Tariff update

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One day after the United States Department of Agriculture announced a $16 billion farm subsidy, farmers are concerned about the escalating trade war taking another step.

Of the $16 billion offered by the USDA, $14.5 billion will be used to assist farmers that have been harmed in the trade dispute with China.

But what determines how much farmers will receive? According to the USDA, the type of crops grown as well as which county they were grown in impacts how much a farmer can receive. Many are calling the assistance program a bandage to an already lengthy battle over crop trade.

“North Dakota was extremely affected by the soybean effect because all of our beans went to China. Now our beans have to be moved south at more of an expense. So we were more affected by the shortfall of buying by China. This helps mitigate that versus the southern farmers who fared a little better,” Eugene Graner, Heartland Investor Services president said.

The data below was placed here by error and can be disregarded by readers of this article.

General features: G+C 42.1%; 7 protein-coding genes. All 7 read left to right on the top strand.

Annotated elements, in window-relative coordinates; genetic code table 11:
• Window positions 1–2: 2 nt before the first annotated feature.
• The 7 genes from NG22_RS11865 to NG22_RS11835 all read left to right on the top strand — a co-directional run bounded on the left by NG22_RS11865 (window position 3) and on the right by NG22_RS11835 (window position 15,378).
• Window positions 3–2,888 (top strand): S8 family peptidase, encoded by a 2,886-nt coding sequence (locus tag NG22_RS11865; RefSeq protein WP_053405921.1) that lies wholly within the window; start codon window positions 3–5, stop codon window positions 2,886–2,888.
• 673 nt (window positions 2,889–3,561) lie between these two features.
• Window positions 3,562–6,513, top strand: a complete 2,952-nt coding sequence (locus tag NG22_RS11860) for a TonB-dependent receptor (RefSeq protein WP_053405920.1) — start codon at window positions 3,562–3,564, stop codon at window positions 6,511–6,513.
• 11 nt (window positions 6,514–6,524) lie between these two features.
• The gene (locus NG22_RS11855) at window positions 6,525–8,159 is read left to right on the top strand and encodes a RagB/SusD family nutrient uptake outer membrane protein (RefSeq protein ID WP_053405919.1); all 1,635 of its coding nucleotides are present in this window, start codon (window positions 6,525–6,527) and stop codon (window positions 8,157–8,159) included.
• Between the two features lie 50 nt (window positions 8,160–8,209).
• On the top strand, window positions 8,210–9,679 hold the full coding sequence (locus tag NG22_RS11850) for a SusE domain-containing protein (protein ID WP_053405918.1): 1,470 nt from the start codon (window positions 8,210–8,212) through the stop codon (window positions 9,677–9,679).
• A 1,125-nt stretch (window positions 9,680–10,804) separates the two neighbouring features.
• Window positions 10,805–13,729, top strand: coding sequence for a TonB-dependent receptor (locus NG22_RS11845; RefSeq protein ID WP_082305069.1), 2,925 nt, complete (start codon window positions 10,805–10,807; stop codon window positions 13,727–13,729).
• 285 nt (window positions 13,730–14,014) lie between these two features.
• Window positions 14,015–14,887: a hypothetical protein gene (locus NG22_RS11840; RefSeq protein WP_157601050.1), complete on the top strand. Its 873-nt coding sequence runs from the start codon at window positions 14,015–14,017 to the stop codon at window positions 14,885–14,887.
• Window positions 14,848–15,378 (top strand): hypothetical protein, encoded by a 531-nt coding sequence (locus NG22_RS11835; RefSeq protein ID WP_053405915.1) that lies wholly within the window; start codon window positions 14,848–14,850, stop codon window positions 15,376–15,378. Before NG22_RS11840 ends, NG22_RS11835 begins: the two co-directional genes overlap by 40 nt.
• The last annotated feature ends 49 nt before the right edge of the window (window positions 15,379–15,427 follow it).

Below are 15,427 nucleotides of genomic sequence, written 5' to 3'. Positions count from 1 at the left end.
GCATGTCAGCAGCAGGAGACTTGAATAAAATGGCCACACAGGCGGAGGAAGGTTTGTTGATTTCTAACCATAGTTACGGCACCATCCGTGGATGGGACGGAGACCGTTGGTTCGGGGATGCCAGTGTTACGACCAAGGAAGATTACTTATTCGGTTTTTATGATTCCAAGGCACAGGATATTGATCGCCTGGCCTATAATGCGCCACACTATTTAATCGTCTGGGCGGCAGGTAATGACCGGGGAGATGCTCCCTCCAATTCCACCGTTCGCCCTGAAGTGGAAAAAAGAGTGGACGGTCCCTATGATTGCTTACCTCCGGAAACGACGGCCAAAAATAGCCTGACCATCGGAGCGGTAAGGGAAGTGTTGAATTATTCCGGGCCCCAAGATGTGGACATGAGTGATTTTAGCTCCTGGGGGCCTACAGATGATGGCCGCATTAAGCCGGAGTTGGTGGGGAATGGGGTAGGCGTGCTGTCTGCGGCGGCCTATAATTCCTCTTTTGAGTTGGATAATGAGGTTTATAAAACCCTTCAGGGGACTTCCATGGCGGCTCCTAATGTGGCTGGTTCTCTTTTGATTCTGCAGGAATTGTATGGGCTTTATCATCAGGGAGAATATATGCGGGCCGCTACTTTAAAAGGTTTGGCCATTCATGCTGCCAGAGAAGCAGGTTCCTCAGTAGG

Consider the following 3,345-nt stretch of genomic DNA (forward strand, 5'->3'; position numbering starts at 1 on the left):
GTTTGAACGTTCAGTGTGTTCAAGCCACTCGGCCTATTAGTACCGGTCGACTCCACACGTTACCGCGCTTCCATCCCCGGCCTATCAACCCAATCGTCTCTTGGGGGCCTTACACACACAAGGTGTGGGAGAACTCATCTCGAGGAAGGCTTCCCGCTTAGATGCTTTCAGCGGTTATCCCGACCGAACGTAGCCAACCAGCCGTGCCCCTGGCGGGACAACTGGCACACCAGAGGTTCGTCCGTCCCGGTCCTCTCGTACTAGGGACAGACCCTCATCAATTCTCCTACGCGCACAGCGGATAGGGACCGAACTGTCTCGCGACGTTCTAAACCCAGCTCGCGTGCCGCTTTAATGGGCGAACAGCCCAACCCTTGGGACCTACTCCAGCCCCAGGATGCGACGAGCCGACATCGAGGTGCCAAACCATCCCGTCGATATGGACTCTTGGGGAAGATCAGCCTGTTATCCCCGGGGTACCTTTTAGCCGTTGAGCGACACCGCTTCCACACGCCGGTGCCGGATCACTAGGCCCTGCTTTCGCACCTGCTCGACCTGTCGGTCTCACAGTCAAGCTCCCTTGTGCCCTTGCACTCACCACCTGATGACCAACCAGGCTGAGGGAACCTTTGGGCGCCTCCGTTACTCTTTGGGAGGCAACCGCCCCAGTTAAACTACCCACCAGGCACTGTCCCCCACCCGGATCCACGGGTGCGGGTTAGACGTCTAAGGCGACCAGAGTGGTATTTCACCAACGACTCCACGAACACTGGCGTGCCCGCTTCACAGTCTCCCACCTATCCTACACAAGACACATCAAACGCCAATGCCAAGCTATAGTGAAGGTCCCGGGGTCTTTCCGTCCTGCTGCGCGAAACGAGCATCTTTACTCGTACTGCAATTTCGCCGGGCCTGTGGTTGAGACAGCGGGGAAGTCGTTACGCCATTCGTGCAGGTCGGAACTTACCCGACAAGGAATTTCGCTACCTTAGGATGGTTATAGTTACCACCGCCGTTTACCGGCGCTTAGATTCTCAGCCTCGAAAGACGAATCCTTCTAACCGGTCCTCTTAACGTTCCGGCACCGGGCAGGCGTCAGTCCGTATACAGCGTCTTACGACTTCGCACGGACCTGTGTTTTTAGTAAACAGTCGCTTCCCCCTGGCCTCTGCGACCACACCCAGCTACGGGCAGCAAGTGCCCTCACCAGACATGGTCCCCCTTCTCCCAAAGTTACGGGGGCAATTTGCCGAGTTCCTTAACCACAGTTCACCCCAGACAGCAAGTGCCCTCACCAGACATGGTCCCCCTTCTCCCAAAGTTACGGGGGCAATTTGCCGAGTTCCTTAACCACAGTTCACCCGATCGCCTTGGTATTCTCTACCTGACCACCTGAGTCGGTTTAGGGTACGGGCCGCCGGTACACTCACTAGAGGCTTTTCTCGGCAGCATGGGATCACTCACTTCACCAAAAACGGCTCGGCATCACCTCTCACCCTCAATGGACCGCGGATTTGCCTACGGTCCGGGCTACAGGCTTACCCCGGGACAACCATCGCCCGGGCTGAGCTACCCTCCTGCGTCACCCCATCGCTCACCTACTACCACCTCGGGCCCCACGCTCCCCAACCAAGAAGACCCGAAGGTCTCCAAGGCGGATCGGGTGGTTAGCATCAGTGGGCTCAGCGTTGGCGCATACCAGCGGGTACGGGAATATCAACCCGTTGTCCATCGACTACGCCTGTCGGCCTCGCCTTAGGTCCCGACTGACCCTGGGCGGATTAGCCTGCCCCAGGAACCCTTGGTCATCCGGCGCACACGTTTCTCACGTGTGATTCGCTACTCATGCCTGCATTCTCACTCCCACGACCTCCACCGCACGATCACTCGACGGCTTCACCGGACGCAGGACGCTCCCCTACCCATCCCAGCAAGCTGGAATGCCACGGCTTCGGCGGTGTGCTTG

While the assistance is appreciated by farmers, there are concerns the ongoing dispute is going to hurt markets long after any resolution.

“For every bushel that I sell, a couple of pennies go to check off commodity groups, and those commodity groups then build up those relationships with all those buyers around the world. I paid for those trips and those relationships in those markets. And to have those markets yanked out from under us after 34 years of work. It's frustrating. It's just so frustrating,” Aaron Krauter, former state senator.

On top of an already difficult growing season for North Dakota farms, rural communities continue to find themselves in the middle of a heated international scrum.

The Market Facilitation Program only applies to last year's crop outputs, and will be distributed in three sections from now to January 2020. Of the remaining $1.5 billion, $1.4 billion will be used to purchase food for schools and other institutions in low-income areas. $100 million will be put towards a marketing campaign for international trade.

This is the second consecutive year the Trump Administration has offered a subsidy to farmers harmed by trade disputes.